Amidst the increasingly ridiculous buildup of snow in the Twin Cities, horrifyingly slick streets, and formidably long lines for the coat check, Saint Paul’s artsiest and finest pressed their velvet suits and sported their tortoise shell glasses to attend the Walker Art Center’s After Hours party on February 14th. In celebration of “Jim Hodges: Give More Than You Take,” guests gathered for a night of food, drank, dancing, music, and of course, Hodges’ new exhibit. Promising a night filled with art, “small bites,” and an escape from Turck’s nightly shenanigans, the Walker’s After Hours Preview party served as a fun way for a girl to enjoy some good food and fly solo on Valentine’s Day.
The event itself offered many epicenters for enjoyment. As was mentioned above, and was obviously important, there were various stations for food, serving black bean cake sliders and smoked gouda. Though the event drew people of all ages, the food counters and areas with tables specifically attracted a younger, more social crowd. Many attendees seemed to recognize other guests either from the art world or the neighborhood.
Also attracting the younger scene, perhaps due to its proximity to the bar, was the “Photo Booth.” Visitors were given various props, hats, oversized glasses (not dissimilar to those already worn by the guests), and feather boas for posing. Following the themes of Hodges’ creative exhibit, the “Photo Booth” served as a fun way to capture the candid, natural and colorful moments of the night.
Another important and interactive aspect that truly made this night distinct was the hands-on art activity entitled “Memento.” After being inspired by Hodges’ use of often simple materials (“works on paper, and objects rendered in mirrors, lightbulbs…”) visitors could “capture [their] experiences of love and loss by transforming [their] emotions into ephemeral objects and adding them to a collaborative web” (as stated in Walker’s program). This “collaborative web” brought adults together by embodying the arts and crafts projects of their childhood — you could practically smell the Play-Doh.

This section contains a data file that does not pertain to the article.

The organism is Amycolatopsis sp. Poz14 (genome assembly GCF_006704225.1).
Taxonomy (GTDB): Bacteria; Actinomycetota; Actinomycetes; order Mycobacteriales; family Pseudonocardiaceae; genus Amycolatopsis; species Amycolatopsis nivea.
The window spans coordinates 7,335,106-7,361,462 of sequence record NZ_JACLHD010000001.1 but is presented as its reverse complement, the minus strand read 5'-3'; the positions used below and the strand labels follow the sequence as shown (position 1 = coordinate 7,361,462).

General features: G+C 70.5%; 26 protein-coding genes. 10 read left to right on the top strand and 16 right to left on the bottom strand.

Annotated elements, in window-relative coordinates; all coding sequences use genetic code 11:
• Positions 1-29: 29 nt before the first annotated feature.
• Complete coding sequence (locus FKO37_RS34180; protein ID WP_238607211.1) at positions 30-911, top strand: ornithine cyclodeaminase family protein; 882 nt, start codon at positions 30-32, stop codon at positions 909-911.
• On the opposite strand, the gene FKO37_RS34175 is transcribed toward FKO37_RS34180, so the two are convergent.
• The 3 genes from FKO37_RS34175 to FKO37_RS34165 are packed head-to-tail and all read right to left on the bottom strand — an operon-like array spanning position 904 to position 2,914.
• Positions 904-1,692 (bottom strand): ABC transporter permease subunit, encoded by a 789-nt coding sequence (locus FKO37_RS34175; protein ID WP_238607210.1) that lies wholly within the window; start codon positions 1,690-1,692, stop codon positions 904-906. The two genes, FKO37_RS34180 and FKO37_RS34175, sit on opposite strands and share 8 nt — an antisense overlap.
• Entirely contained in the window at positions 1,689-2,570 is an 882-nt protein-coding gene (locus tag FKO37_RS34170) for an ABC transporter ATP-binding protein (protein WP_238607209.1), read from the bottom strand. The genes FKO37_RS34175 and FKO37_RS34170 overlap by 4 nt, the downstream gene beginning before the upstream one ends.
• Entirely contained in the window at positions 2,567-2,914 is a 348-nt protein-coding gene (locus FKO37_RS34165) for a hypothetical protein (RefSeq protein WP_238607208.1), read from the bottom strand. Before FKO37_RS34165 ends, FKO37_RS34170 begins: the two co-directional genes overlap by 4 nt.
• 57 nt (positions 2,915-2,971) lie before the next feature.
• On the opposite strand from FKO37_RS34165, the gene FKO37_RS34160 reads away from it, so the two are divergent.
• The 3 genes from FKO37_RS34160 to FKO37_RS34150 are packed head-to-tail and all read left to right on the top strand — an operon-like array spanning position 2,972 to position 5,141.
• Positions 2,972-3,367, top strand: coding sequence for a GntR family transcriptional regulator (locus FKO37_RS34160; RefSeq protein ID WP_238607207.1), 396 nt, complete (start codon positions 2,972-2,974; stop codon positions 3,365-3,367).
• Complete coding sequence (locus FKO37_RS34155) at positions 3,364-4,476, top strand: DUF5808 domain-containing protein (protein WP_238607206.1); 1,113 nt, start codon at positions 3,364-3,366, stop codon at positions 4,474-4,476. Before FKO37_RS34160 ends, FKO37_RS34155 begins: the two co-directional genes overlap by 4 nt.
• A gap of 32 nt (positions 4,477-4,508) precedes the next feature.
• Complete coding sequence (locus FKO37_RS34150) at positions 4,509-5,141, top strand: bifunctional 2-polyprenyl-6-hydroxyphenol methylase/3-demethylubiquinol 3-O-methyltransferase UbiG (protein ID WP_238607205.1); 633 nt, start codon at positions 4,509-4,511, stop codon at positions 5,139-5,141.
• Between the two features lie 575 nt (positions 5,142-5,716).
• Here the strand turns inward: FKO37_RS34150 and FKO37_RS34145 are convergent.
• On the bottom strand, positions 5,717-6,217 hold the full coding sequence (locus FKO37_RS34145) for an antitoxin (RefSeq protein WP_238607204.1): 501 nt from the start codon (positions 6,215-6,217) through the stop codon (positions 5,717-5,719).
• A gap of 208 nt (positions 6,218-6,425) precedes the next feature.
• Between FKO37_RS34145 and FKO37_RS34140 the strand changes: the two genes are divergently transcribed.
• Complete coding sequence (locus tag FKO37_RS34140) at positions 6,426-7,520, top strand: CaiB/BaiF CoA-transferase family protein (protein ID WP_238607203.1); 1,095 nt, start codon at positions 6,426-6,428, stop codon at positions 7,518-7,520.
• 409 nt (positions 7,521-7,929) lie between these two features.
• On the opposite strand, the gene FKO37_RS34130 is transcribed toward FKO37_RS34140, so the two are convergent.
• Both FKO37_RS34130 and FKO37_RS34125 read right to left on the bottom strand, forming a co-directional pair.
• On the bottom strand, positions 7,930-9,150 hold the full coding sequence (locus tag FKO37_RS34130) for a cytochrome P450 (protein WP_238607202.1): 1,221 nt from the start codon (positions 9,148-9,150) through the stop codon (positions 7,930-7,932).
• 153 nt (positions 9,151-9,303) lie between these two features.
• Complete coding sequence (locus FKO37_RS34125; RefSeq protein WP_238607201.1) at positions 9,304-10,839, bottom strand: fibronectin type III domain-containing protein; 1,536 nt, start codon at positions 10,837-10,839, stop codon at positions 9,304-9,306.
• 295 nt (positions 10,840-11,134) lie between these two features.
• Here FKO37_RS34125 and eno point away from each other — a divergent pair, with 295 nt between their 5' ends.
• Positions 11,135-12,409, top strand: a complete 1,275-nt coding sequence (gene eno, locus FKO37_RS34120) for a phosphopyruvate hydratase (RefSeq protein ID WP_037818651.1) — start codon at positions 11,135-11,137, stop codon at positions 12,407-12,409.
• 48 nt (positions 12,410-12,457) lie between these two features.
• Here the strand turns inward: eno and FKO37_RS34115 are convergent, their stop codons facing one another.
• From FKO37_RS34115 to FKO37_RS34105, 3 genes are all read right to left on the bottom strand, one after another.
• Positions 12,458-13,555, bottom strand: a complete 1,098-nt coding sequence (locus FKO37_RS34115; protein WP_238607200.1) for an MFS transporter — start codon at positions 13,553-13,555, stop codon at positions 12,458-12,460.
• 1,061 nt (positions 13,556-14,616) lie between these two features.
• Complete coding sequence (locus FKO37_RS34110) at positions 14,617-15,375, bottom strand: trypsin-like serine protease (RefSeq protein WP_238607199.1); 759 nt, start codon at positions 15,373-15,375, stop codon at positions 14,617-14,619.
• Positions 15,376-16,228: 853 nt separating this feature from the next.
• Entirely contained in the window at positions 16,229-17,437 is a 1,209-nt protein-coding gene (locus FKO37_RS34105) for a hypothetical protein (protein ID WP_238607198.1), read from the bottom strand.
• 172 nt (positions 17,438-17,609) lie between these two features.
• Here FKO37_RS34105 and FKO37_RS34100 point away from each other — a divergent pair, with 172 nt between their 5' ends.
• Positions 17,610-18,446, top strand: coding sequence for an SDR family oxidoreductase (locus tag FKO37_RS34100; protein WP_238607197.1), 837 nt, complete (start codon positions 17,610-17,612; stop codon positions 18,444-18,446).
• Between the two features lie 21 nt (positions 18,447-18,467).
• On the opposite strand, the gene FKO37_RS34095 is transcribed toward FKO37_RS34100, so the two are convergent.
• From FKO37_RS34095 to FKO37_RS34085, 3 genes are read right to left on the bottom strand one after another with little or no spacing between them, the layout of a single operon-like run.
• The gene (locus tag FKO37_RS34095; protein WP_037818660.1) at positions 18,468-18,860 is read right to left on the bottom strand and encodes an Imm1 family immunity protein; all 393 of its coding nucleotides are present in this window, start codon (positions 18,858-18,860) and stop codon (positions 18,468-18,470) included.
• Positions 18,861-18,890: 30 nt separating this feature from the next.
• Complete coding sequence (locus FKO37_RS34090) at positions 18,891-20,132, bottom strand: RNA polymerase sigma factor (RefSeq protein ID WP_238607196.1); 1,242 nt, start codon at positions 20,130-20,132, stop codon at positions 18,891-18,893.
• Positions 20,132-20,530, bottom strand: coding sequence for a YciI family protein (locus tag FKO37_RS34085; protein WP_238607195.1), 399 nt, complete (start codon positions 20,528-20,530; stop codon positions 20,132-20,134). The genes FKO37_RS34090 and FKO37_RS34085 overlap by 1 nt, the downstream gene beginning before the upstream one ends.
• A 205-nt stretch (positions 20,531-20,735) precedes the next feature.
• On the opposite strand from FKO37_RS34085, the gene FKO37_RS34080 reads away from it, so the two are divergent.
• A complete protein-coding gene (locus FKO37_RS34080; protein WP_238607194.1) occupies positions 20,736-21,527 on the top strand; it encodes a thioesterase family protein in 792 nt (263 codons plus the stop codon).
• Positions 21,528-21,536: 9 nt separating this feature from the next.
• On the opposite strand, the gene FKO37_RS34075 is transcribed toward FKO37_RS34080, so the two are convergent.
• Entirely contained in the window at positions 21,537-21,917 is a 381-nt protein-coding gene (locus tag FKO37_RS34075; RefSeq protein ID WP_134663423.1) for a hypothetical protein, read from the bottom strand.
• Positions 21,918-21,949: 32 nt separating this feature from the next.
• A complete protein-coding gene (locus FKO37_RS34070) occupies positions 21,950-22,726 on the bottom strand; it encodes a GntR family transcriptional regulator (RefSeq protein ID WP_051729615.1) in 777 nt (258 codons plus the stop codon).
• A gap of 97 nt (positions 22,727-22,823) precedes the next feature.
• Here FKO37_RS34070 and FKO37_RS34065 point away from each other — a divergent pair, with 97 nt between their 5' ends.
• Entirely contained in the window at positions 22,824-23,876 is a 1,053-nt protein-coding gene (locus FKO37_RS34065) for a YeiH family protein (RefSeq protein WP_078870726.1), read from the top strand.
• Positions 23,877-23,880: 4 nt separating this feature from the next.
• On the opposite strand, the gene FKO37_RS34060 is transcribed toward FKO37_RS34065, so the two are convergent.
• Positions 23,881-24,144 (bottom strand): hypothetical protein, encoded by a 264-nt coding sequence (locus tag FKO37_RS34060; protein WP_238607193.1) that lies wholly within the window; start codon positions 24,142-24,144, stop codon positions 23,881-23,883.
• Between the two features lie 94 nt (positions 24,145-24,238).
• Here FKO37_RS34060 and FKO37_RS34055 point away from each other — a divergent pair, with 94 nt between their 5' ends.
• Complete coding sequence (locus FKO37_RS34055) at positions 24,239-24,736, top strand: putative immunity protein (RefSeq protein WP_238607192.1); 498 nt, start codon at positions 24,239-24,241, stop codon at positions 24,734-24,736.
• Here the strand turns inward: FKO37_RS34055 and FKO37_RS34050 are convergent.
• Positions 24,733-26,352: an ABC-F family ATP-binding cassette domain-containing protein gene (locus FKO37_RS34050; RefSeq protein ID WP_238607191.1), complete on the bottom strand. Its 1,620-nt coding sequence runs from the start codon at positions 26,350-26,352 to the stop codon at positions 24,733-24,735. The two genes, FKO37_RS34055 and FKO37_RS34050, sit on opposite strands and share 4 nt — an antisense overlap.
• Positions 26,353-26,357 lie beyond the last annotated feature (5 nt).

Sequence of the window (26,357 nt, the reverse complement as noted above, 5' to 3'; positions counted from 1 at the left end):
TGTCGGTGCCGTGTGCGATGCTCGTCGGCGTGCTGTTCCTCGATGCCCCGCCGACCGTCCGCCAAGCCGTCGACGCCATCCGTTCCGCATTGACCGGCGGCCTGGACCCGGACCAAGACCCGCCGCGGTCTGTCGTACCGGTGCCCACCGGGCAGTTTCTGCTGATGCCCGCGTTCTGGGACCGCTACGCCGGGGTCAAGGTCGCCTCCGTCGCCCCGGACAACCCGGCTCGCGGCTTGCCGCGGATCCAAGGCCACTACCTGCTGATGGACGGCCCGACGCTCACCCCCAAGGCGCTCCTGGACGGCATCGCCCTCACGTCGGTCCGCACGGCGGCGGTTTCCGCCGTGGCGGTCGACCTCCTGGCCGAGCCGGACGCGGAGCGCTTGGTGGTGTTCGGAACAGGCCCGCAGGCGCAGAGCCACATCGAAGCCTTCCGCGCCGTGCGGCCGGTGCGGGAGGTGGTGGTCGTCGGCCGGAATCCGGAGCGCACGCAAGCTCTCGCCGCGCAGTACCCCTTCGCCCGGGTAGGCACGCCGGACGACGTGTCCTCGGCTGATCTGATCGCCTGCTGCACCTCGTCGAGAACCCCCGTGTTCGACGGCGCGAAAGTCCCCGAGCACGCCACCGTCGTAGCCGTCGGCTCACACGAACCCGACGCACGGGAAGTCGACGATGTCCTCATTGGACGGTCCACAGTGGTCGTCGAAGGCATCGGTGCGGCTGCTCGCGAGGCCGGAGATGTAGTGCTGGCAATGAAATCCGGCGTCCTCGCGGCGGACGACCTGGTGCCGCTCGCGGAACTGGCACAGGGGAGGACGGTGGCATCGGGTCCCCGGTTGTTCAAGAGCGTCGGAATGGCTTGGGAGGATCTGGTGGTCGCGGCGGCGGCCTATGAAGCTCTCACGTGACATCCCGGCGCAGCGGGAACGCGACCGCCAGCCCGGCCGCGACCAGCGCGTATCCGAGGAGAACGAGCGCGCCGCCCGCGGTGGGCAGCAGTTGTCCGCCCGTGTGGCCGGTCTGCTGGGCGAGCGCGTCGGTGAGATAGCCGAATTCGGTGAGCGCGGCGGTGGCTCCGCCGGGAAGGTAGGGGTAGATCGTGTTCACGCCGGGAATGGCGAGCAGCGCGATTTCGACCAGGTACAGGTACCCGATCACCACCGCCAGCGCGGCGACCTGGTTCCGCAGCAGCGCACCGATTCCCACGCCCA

After waiting on a line swirling up the stairs for the highly anticipated DJs and live music, attendees were treated with multiple musical guests including Olga Bell, Angel Deradoorian and Sisyphus. Though many a flannel-shirt-wearer gave me a dirty look for carrying an oversized notebook and nudging my elbows through to get a better view, it was evident that the crowd was completely engaged with the entertainers on stage. Throughout the psychedelic shifting lights, the head bobbing proved that the musical aspect of the night was also an ultimate success.
While the Walker After Hours Party had much to offer, the main reason for the gathering was, of course, Jim Hodges’ opening. Guests spent most of their time staring for minutes on end at some of Hodges’ most creative, organic and engaging work yet. Whether it was watching their fragmented shadows dance in the reflection of Hodges’ “Movements,” or walking in the encompassingly large panels of “And Still This,” guests were completely swallowed up and stunned by each aspect of the exhibit. Every gallery room was filled with chatter as guests snapped pictures on their iPhones of their favorite works.
Upon recovering from my gouda cheese coma, I realized what I had just experienced. Not only had Walker After Hours created a fabulous, cultured, educational, and enjoyable escape from Valentine’s Day, but it created an indie and artsy open house. Not only was Hodges’ exhibit debuted—but the Walker welcomed new visitors and new artists to see and explore their museum.
In an interview with Olga Viso by the Walker, Hodges claims that when he and his brothers were younger they would build “perfect hiding places and spaces of fantasy.” As guests ducked in from the frigid vortex into the hot pink lights of the Walker, they truly did experience Hodges’ “spaces of fantasy.”